Elite capture and state neglect: new evidence on South Africa’s land reform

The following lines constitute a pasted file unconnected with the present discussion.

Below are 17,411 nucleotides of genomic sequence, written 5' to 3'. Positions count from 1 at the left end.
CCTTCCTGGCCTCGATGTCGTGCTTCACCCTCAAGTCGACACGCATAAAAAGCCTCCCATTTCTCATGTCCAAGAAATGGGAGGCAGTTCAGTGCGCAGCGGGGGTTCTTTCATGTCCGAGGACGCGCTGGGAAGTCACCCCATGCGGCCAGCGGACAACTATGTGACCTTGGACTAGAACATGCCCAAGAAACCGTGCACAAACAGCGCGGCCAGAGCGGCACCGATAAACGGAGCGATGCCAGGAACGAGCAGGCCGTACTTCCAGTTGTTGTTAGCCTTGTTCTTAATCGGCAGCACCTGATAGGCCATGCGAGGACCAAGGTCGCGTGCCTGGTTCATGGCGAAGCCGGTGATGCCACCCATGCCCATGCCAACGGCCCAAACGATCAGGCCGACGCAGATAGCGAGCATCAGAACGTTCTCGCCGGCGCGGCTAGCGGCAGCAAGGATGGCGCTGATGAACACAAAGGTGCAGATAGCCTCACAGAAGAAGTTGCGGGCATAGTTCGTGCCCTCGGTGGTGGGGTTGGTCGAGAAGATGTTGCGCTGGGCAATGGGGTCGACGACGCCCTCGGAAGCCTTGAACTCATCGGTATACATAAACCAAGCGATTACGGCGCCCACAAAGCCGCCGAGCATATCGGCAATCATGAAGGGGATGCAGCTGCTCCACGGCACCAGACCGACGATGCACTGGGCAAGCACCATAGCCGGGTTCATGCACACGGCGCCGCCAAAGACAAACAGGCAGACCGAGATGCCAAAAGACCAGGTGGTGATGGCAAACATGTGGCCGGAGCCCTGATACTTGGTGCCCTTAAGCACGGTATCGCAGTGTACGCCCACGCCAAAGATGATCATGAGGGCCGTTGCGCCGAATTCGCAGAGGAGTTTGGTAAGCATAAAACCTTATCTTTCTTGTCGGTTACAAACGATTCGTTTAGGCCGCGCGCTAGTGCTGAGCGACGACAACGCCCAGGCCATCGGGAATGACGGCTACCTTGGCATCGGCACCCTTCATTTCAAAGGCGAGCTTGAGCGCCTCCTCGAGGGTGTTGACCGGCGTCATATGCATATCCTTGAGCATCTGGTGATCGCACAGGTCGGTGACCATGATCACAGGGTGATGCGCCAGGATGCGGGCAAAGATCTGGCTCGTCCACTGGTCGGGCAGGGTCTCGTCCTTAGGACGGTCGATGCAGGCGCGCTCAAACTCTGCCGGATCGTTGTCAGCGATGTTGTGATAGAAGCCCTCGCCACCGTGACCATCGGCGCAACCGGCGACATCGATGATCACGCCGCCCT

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South Africa’s land reform is in flux – and, arguably, in crisis. We argue here that the widespread criticism of its slow pace fails to capture the extent of this crisis. Our argument follows from that of Lionel Cliffe (2000), who pointed out that land redistribution was constrained not merely by the constitutional settlement and protection of private property, nor by the World Bank’s market-based land reform formula of the 1990s. More profoundly, he argued, the manner in which redistribution was practised was ‘constricted by old-fashioned “modernist” (and often implicitly colonial) orthodoxies still current in South Africa’ (Cliffe 2000, 273). This briefing shows how, years later and after several policy shifts, these orthodoxies have shaped a contorted reform, centred on criteria of commercial ‘viability’ and governed by state officials, consultants and agribusiness ‘strategic partners’ concerned with surveillance and control of ‘beneficiaries’ in ‘projects’ with precarious tenure on un-subdivided commercial farms now owned by the state. This is a far cry from the vision of land reform restructuring the countryside and establishing a major smallholder class with independent and secure land rights.